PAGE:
Nihal Mehta is the Founding General Partner at Eniac Ventures. Nihal has founded five startups and invested in over 100 companies since 1999. He is a noted expert in the emerging adoption of mobile technologies and so much more. In this interview, Nihal says he likes to put pressure on the founders to deliver a product. This is a great way to see how the team handles pressure and whether they're capable of moving quickly in the market. He also says he's grateful that his first startup ended in bankruptcy and failure, because without those experiences he would not have been able to achieve success. 

Key Takeaways

  • 02:55 - Nihal talks about the 'A Day in the Life' video.
  • 05:40 - The founding team has to be sales efficient.
  • 07:25 - How did Nihal get into investing?
  • 09:40 - When coaching new entrepreneurs, Nihal tells them to fail fast.
  • 11:15 - Nihal's first startup failed and he had to declare bankruptcy. He's glad for that experience.
  • 14:15 - Nihal wants entrepreneurs who are passionate about their work and don't care what they're currently wearing.
  • 15:10 - Show the product to Nihal as quickly as possible. If you can't do that, it's a red flag.
  • 19:55 - Your mission can be about anything, but you just have to be incredibly passionate about it.
  • 21:00 - Nihal wants to know that the entrepreneur has at least thought about the acquisition cost for each customer and their life time value.
  • 22:55 - Nihal also looks at exit strategy, but he does it a little bit differently.
  • 24:30 - How does Nihal like to meet and find new founders?
  • 26:20 - What does Nihal like to invest in?
  • 27:45 - Nihal comments on how Apple wants more apps and Google wants more people to search the web.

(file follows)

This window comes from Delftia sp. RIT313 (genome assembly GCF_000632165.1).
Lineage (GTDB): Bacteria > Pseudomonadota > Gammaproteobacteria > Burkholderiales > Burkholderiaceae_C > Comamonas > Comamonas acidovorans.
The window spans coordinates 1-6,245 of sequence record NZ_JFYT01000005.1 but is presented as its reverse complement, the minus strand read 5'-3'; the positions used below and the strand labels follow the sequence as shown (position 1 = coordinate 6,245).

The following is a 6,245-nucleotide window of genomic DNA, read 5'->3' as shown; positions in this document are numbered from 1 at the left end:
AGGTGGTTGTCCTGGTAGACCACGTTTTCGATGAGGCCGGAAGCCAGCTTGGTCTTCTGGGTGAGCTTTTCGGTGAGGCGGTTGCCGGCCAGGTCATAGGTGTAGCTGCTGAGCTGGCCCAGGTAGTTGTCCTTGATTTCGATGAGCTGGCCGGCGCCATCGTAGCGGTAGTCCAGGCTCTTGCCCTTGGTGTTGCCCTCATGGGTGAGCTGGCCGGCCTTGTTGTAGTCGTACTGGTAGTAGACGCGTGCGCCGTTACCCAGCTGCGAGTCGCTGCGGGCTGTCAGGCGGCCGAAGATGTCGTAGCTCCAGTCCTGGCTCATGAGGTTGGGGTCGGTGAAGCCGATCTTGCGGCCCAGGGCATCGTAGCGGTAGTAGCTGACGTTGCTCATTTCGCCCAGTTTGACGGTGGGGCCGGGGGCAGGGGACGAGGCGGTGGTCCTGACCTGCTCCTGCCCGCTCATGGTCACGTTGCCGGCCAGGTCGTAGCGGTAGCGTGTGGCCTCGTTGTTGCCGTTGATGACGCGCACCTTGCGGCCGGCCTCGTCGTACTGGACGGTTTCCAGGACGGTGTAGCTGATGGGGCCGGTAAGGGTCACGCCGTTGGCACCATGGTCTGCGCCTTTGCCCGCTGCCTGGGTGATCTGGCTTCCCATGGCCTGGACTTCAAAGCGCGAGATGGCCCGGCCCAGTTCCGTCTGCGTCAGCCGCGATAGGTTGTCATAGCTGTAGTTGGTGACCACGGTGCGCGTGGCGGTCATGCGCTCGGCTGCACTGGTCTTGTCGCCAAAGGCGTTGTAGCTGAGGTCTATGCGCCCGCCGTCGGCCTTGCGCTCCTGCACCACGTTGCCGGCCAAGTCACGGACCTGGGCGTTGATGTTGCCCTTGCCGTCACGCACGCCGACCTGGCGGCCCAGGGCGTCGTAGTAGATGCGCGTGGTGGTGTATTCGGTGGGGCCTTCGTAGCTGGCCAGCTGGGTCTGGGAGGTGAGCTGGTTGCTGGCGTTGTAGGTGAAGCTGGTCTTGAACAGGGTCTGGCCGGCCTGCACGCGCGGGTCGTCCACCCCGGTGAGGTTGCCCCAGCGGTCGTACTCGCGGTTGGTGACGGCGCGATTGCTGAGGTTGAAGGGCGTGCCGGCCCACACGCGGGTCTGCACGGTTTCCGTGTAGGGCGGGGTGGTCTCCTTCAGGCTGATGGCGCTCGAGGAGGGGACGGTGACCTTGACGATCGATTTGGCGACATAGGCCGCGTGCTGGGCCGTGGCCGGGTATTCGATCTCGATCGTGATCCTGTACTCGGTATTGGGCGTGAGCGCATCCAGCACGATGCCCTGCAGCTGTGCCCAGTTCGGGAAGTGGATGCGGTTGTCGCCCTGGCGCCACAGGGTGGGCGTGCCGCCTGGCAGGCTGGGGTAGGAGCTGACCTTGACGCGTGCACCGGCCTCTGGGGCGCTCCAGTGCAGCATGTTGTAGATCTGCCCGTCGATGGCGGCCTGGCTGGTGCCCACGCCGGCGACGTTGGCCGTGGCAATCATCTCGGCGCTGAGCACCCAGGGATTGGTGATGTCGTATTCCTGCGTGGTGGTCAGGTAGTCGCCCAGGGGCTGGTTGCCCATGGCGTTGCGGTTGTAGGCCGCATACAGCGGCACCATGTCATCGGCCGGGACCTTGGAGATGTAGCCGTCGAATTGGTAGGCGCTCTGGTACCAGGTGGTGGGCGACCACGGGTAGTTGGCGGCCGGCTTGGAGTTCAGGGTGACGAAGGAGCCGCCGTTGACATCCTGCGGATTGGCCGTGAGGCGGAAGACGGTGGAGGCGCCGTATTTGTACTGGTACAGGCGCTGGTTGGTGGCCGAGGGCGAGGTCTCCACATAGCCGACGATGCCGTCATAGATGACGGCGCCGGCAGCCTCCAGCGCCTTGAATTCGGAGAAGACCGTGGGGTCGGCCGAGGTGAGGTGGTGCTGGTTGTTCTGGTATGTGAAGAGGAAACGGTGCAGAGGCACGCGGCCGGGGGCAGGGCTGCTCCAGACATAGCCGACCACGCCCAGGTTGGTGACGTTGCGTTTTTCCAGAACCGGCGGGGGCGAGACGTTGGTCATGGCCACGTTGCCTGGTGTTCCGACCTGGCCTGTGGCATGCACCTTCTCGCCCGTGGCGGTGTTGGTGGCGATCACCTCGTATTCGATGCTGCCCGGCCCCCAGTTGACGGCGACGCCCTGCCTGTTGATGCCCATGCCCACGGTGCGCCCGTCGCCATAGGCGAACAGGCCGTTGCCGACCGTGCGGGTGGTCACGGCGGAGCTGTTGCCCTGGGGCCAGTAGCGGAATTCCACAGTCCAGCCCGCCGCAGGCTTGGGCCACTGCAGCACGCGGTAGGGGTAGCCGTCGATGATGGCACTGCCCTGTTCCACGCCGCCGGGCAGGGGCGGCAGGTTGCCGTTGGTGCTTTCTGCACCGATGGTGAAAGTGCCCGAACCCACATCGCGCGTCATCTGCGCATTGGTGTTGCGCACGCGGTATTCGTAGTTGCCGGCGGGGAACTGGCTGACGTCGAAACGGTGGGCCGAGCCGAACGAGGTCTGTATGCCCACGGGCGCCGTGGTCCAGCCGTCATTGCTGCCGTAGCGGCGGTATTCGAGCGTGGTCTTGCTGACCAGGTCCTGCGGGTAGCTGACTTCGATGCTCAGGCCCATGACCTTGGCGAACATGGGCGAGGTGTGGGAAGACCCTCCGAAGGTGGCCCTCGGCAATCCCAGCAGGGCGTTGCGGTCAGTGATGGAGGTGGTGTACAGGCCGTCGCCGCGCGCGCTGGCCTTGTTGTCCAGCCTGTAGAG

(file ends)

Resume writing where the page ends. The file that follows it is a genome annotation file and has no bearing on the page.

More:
• 29:15 - Nihal recommends four books off his Kindle.

Tweetables

Create lightening and have your team catch it.
Be ravenous about your mission.

Links Mentioned

Eniac
A Day In The Life: There's No 'White Space' in Nihal Mehta's Calendar
Zero To One by Peter Thiel

The Hard Thing About Hard Things by Ben Horowitz
The Everything Store by Brad Stone
David and Goliath by Malcolm Gladwell
Nihal Meta's Twitter

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Apr 11, 2016

Episode Summary

Adam Quinton is the founder of Lucas Point Ventures, an early seed stage investment company. Adam talks about both his investment strategy and philosophy on today's show. He also shares his thoughts on what makes a successful pitch as well as gives valuable advice on how a founder can prepare for that second meeting. 

Key Takeaways

  • 03:35 - How did Adam get started?
     
  • 05:45 - What are the three things Adam looks for in a pitch?
     
  • 07:45 - Why will your product work now?
     
  • 08:30 - If you haven't got a co-founder now, find one.
     
  • 08:50 - Multiple co-founders can help with stress.
     
  • 11:45 - Don't fill your pitch with lots of facts, because ultimately it's about you.